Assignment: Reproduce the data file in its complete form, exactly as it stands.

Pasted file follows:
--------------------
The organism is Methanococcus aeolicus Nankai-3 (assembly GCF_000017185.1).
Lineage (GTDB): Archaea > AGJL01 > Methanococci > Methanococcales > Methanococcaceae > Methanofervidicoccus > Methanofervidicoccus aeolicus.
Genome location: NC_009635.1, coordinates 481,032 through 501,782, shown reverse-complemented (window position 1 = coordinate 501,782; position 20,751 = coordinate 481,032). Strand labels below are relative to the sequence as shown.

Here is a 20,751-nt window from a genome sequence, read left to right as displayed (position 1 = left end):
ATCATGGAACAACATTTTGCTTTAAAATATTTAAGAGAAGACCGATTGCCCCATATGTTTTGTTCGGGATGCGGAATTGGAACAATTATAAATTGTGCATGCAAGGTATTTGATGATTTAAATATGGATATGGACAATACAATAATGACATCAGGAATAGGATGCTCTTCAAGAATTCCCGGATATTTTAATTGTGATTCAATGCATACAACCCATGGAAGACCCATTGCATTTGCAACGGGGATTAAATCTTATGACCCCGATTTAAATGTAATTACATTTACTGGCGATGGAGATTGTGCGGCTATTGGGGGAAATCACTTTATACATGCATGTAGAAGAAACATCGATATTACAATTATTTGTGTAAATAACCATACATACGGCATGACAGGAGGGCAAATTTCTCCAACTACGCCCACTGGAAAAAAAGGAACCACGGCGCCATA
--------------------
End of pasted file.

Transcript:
The organism is Methanococcus aeolicus Nankai-3 (assembly GCF_000017185.1).
Lineage (GTDB): Archaea > AGJL01 > Methanococci > Methanococcales > Methanococcaceae > Methanofervidicoccus > Methanofervidicoccus aeolicus.
Genome location: NC_009635.1, coordinates 481,032 through 501,782, shown reverse-complemented (window position 1 = coordinate 501,782; position 20,751 = coordinate 481,032). Strand labels below are relative to the sequence as shown.

Here is a 20,751-nt window from a genome sequence, read left to right as displayed (position 1 = left end):
ATCATGGAACAACATTTTGCTTTAAAATATTTAAGAGAAGACCGATTGCCCCATATGTTTTGTTCGGGATGCGGAATTGGAACAATTATAAATTGTGCATGCAAGGTATTTGATGATTTAAATATGGATATGGACAATACAATAATGACATCAGGAATAGGATGCTCTTCAAGAATTCCCGGATATTTTAATTGTGATTCAATGCATACAACCCATGGAAGACCCATTGCATTTGCAACGGGGATTAAATCTTATGACCCCGATTTAAATGTAATTACATTTACTGGCGATGGAGATTGTGCGGCTATTGGGGGAAATCACTTTATACATGCATGTAGAAGAAACATCGATATTACAATTATTTGTGTAAATAACCATACATACGGCATGACAGGAGGGCAAATTTCTCCAACTACGCCCACTGGAAAAAAAGGAACCACGGCGCCATA